Varying Vagrant Vagrants 1.3.0

Howdy!

It’s time for another official release. VVV 1.3.0 has been tested and tagged and is waiting for you to grab it up. To read about all of the great things that make up this release, head over to the full changelog on GitHub.

A handful of highlights

Support for several new providers has been added. While VirtualBox is the most widely supported, we now account for Parallels, VMWare Fusion, VMWare Workstation, and Hyper-V in the default Vagrantfile. This is especially useful if you’re already using one of those to manage other virtual machines.

MailCatcher is now included as part of provisioning. An inbox view is available at vvv.dev:1080 to show you all of the mail sent by the virtual machine. This has been super helpful in troubleshooting issues with emails sent by core and plugins.

The WordPress core SVN repositories are now set to HTTPS. If these directories were originally provisioned as part of an old VVV configuration, it’s possible that things like svn up will show an error. You can use the svn relocate command to change the repository to the HTTPS URL. See issue 561 for more information. We’ll have a proper FAQ up to handle this at some point.

What’s next?

If I was going to phrase up the next year of VVV, I would say: Slow and steady with more minor releases.

A tough thing about marking version numbers on a project like VVV is that all of the various versions of included packages change frequently. We need to do a better job of making it easier to maintain existing packages. I’d like to encourage more people to use the develop branch on GitHub and at the same time release more incremental versions. I’m going to start planning on a release every 3 months. We’ll see how that works and take it from there.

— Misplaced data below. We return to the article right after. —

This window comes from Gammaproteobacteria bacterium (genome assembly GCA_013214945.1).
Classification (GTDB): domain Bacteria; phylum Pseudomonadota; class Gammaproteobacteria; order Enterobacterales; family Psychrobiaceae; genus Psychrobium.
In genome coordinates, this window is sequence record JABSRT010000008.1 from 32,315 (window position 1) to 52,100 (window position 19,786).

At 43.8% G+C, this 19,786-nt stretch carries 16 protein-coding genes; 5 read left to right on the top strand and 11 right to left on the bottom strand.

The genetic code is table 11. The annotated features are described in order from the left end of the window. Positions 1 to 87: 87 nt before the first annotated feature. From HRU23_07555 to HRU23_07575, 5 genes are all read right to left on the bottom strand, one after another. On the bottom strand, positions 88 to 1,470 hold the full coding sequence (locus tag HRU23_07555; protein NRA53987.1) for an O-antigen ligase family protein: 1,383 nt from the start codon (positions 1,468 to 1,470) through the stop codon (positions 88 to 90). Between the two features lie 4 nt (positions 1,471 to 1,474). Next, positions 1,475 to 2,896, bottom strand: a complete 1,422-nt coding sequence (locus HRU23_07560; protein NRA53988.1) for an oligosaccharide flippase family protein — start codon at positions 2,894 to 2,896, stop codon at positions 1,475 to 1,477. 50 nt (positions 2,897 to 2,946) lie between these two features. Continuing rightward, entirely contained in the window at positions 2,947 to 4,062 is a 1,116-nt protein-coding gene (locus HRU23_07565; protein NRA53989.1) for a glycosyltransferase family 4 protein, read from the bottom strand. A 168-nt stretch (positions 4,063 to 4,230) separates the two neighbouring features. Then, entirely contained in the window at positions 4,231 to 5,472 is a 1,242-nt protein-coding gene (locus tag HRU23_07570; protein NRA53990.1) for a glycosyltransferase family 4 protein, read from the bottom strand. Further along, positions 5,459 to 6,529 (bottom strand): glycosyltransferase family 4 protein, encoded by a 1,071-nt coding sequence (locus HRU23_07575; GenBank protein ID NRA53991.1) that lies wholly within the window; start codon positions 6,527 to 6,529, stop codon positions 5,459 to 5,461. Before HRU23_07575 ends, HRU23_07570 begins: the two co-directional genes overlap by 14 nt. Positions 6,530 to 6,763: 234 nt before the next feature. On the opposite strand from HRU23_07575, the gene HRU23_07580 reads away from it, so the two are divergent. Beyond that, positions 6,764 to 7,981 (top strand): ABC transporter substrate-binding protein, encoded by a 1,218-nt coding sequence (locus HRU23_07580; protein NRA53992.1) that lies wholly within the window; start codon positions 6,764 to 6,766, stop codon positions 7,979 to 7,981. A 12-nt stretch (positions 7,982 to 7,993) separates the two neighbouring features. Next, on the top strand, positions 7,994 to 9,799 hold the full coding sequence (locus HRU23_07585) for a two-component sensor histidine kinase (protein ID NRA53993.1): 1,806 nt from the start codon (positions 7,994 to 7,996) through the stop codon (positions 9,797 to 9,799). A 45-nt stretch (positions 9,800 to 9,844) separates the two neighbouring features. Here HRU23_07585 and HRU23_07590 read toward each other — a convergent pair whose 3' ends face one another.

Major things I’d like to see

Update packages on vagrant provision, rather than only installing the first time. This should make vagrant provision a more common part of your daily workflow, used to keep things like PHP, Nginx, and MySQL updated.

Make it easy to remove default configurations. I think the Variable VVV project is an excellent way to add projects to VVV. We need a nice and simple way to turn off the default WordPress local, trunk, and dev environments provided by VVV.

Improved documentation. I’d like to follow the example of projects like WP-CLI, which has excellent documentation available in a nice, browsable format. Our GitHub wiki has a bunch of great information, but we can do better.

And be ready for…

A PHP upgrade. We’re sadly still on PHP 5.5.x and we should at least be on PHP 5.6.x if not PHP 7. Please leave feedback on issue #834 if you have a preference.

A switch in default domain names. Our domain.dev pattern is quickly looking like it will cause more issues with name collisions. Pay attention to issue #583 as we’ll use that to switch to domain.test or domain.localhost instead.

And that’s it. Thanks to all of our amazing contributors and thanks to everyone for using VVV!

Varying Vagrant Vagrants 1.2.0

Well hello. We’re finally here.

After a long 9 months of waiting, it’s a happy moment to push a tagged 1.2.0 release of Varying Vagrant Vagrants.

A full list of changes is available in the changelog. Here are some important ones.

First, VVV is now MIT Licensed. This is a big deal and we waited entirely too long as an open source project before choosing one. In fact, you could say we weren’t really an open source project at all until that point. Many many thanks to the near 50 contributors who were there to confirm their previous contributions as MIT so that we could proceed.

If there’s any lesson I learned from this, it’s to start with a license before anything else.

Ok, next. In new instances of VVV 1.2.0, database files are no longer mapped to a persistent local location. The database is entirely contained inside the virtual machine. What does this mean?